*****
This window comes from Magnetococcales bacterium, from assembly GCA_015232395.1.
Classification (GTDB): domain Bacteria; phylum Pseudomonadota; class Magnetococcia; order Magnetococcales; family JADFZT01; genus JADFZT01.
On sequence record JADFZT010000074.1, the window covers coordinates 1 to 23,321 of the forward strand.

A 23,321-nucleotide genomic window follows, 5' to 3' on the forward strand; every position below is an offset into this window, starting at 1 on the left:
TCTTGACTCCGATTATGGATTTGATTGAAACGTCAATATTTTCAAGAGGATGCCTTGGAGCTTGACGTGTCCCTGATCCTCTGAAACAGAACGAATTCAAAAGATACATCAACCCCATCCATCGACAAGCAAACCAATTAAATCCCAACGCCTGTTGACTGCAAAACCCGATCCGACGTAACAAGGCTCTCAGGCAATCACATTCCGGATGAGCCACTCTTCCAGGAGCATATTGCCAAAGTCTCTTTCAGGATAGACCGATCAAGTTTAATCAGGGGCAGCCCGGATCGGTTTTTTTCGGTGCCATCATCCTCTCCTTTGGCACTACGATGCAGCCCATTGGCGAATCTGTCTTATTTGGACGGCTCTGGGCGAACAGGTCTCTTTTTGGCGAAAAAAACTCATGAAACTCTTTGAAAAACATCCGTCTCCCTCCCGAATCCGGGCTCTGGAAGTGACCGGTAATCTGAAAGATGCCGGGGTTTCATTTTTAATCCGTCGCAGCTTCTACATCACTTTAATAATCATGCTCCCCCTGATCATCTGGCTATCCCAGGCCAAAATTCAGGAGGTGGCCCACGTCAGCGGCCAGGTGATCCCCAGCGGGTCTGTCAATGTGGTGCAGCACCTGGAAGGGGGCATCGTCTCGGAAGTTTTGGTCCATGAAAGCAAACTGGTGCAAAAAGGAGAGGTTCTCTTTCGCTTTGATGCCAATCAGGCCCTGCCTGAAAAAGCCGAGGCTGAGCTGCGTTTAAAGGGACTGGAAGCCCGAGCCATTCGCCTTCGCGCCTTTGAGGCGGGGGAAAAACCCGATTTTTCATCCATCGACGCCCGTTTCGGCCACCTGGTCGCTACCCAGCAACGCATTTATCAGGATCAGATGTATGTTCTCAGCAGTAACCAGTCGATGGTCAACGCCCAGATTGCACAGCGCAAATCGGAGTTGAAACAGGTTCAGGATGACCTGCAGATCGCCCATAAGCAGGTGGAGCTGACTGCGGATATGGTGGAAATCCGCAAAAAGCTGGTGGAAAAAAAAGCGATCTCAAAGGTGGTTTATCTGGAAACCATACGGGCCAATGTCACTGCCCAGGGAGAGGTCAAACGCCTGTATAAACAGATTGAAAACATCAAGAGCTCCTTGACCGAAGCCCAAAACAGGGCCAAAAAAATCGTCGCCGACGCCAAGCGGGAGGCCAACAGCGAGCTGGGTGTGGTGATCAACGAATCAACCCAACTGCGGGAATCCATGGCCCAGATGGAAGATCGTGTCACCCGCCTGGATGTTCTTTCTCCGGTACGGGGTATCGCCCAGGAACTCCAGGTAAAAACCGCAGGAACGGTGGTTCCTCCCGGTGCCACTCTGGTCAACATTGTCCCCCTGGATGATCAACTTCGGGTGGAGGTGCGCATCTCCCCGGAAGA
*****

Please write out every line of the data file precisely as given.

This window comes from Magnetococcales bacterium, from assembly GCA_015232395.1.
Classification (GTDB): domain Bacteria; phylum Pseudomonadota; class Magnetococcia; order Magnetococcales; family JADFZT01; genus JADFZT01.
On sequence record JADFZT010000074.1, the window covers coordinates 1 to 23,321 of the forward strand.

A 23,321-nucleotide genomic window follows, 5' to 3' on the forward strand; every position below is an offset into this window, starting at 1 on the left:
TCTTGACTCCGATTATGGATTTGATTGAAACGTCAATATTTTCAAGAGGATGCCTTGGAGCTTGACGTGTCCCTGATCCTCTGAAACAGAACGAATTCAAAAGATACATCAACCCCATCCATCGACAAGCAAACCAATTAAATCCCAACGCCTGTTGACTGCAAAACCCGATCCGACGTAACAAGGCTCTCAGGCAATCACATTCCGGATGAGCCACTCTTCCAGGAGCATATTGCCAAAGTCTCTTTCAGGATAGACCGATCAAGTTTAATCAGGGGCAGCCCGGATCGGTTTTTTTCGGTGCCATCATCCTCTCCTTTGGCACTACGATGCAGCCCATTGGCGAATCTGTCTTATTTGGACGGCTCTGGGCGAACAGGTCTCTTTTTGGCGAAAAAAACTCATGAAACTCTTTGAAAAACATCCGTCTCCCTCCCGAATCCGGGCTCTGGAAGTGACCGGTAATCTGAAAGATGCCGGGGTTTCATTTTTAATCCGTCGCAGCTTCTACATCACTTTAATAATCATGCTCCCCCTGATCATCTGGCTATCCCAGGCCAAAATTCAGGAGGTGGCCCACGTCAGCGGCCAGGTGATCCCCAGCGGGTCTGTCAATGTGGTGCAGCACCTGGAAGGGGGCATCGTCTCGGAAGTTTTGGTCCATGAAAGCAAACTGGTGCAAAAAGGAGAGGTTCTCTTTCGCTTTGATGCCAATCAGGCCCTGCCTGAAAAAGCCGAGGCTGAGCTGCGTTTAAAGGGACTGGAAGCCCGAGCCATTCGCCTTCGCGCCTTTGAGGCGGGGGAAAAACCCGATTTTTCATCCATCGACGCCCGTTTCGGCCACCTGGTCGCTACCCAGCAACGCATTTATCAGGATCAGATGTATGTTCTCAGCAGTAACCAGTCGATGGTCAACGCCCAGATTGCACAGCGCAAATCGGAGTTGAAACAGGTTCAGGATGACCTGCAGATCGCCCATAAGCAGGTGGAGCTGACTGCGGATATGGTGGAAATCCGCAAAAAGCTGGTGGAAAAAAAAGCGATCTCAAAGGTGGTTTATCTGGAAACCATACGGGCCAATGTCACTGCCCAGGGAGAGGTCAAACGCCTGTATAAACAGATTGAAAACATCAAGAGCTCCTTGACCGAAGCCCAAAACAGGGCCAAAAAAATCGTCGCCGACGCCAAGCGGGAGGCCAACAGCGAGCTGGGTGTGGTGATCAACGAATCAACCCAACTGCGGGAATCCATGGCCCAGATGGAAGATCGTGTCACCCGCCTGGATGTTCTTTCTCCGGTACGGGGTATCGCCCAGGAACTCCAGGTAAAAACCGCAGGAACGGTGGTTCCTCCCGGTGCCACTCTGGTCAACATTGTCCCCCTGGATGATCAACTTCGGGTGGAGGTGCGCATCTCCCCGGAAGA